Relax fellas, we not talking about that knot, a necktie knot. A tie is the most iconic and timeless accessory and probably almost every man owns at least one. Sometime last year we spoke about different dress shirt collars and promised to go into detail with the tie knots that are suitable for certain collars. Let’s look into the following tie knots and their suitable shirt collar.
It’s the simplest knots of them all. This knot was made back in the olden days by drivers of the carriages, but with a scarf. They would actual make the knot with one hand while the other hand was controlling the carriage and that’s how the name came about. Due to its narrow symmetrical shape, it fits well with a forward point and button down, just to name a few.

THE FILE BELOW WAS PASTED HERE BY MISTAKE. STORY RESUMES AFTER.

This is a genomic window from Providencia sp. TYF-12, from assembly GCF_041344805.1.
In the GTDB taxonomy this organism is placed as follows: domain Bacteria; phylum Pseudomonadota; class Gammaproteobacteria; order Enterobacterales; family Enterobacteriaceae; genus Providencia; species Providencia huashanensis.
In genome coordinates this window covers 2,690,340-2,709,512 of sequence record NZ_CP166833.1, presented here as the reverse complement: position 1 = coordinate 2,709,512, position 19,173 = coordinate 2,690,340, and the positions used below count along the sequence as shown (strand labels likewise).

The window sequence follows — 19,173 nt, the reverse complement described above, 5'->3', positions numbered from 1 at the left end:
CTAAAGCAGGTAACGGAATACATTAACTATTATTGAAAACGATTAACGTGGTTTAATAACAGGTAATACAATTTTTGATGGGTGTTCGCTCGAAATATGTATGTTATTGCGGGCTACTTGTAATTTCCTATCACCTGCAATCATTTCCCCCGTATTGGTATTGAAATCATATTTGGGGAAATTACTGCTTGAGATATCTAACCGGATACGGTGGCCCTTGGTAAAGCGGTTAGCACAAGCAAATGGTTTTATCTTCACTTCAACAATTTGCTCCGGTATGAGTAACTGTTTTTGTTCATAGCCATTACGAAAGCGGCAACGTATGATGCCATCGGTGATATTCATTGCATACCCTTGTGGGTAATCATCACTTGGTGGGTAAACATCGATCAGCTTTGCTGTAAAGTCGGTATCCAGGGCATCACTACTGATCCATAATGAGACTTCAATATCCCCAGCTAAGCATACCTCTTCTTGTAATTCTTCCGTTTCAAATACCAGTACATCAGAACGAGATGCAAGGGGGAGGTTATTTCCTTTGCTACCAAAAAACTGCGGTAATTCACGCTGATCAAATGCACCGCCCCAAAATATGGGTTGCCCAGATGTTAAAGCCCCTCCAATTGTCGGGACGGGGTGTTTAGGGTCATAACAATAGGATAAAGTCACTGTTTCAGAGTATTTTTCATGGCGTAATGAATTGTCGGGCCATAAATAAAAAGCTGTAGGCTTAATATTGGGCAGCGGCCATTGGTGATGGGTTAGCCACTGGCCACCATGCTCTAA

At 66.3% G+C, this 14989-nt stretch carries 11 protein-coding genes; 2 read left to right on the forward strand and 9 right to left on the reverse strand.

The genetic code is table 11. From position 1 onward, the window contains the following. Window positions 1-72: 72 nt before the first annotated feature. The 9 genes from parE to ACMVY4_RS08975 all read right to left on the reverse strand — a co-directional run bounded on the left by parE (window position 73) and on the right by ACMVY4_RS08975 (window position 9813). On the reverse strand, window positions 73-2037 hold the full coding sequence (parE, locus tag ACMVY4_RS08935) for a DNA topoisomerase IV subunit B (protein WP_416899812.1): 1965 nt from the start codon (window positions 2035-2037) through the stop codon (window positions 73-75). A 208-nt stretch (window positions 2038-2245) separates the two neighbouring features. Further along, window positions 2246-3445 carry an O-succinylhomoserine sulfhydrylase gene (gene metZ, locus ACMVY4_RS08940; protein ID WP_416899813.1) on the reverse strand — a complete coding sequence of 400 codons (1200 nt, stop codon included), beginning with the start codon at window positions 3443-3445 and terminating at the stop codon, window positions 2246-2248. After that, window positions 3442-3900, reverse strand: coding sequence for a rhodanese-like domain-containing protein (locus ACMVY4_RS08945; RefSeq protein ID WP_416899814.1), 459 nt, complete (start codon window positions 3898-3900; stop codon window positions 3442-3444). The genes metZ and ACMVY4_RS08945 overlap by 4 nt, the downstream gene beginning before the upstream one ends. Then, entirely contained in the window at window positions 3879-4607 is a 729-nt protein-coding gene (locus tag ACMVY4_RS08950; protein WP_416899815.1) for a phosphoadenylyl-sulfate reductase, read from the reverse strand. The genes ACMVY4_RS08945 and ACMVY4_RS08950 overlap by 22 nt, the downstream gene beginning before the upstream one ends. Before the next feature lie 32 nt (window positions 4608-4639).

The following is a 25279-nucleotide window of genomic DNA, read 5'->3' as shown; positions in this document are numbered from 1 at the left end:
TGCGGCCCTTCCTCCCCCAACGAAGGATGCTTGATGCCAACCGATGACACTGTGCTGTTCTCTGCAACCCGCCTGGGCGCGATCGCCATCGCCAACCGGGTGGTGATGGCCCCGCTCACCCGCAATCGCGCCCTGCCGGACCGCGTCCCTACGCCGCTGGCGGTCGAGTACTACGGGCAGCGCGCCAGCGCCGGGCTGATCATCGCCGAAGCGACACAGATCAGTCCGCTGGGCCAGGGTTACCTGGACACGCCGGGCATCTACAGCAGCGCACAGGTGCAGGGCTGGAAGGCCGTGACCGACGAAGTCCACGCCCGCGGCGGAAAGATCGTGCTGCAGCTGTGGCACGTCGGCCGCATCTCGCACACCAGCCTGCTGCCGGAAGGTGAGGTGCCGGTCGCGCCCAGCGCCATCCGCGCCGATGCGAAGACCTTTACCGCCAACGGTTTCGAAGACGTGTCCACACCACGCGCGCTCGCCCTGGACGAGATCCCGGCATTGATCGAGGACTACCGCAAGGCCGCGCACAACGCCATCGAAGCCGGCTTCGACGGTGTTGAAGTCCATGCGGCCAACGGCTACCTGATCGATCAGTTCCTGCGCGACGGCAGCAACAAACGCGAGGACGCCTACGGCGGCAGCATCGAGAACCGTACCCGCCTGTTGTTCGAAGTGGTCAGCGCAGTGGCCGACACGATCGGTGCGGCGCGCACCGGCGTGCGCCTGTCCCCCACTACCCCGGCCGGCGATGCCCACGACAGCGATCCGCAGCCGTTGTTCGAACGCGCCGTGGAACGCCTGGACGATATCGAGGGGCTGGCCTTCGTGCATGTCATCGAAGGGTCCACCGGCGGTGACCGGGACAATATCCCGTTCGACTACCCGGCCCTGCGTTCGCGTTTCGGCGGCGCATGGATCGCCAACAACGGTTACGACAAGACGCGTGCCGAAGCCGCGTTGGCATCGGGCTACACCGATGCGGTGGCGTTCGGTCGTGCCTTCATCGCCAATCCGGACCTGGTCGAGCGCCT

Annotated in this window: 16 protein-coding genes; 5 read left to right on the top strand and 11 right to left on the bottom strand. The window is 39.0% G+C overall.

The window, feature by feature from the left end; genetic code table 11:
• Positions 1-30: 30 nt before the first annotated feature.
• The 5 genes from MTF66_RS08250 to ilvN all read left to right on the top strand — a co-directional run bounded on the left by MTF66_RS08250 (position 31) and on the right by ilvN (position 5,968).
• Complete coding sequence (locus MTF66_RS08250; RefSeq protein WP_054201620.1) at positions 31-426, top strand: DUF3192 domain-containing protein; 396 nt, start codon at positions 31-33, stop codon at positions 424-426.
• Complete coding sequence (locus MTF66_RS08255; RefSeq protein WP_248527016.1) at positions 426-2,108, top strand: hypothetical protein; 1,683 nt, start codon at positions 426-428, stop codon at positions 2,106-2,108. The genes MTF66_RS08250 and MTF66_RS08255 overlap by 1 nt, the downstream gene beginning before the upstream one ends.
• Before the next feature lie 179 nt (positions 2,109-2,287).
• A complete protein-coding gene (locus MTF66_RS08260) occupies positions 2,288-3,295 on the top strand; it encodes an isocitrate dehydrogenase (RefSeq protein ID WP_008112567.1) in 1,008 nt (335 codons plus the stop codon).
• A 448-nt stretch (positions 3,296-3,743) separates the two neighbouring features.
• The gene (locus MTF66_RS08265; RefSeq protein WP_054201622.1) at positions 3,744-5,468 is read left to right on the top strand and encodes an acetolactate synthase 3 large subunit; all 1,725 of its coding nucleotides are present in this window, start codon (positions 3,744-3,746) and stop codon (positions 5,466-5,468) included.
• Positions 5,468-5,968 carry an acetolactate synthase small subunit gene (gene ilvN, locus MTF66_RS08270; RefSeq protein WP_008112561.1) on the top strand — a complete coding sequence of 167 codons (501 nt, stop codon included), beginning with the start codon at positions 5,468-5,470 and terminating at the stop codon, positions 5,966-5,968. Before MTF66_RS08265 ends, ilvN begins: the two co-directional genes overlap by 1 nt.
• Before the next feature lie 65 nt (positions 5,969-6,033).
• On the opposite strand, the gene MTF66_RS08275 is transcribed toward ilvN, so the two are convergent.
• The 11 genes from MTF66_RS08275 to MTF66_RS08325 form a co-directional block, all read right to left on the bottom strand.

Often known as a knot named after the Duke of Windsor, King Edward VIII. Also known as the full Windsor, it’s much wider and has a triangular shape. As big as the knot is, it fits well with a cutaway collar.
It’s the most made knot especially by gentlemen in the corporate world. This knot has a neat and triangular symmetrical shape, however it not as wide as the Full Windsor. A spread collar dress shirt suits this knot better.
Same as the Windsor, it was named after the Prince himself, but no evidence shows of him rocking this style. The Prince Albert knot is a variation of a Victoria Knot. However, the knot is so exclusive and not a lot of gents go for it because of its complexity. This knot is almost like a double four-in-hand but it’s still narrow, which also suits a closed collar such as a forward point or tap.
Now in the modern era of “Sprezzatura”, gents take risks and play around with their style staples. You can also play along by pairing a wide collar with a narrow knot and forget about conforming to the norms. Whichever way you are mixing them, make sure the collar ends always stay flush on the shirt and don’t look like a wing-tip.
Until Next time…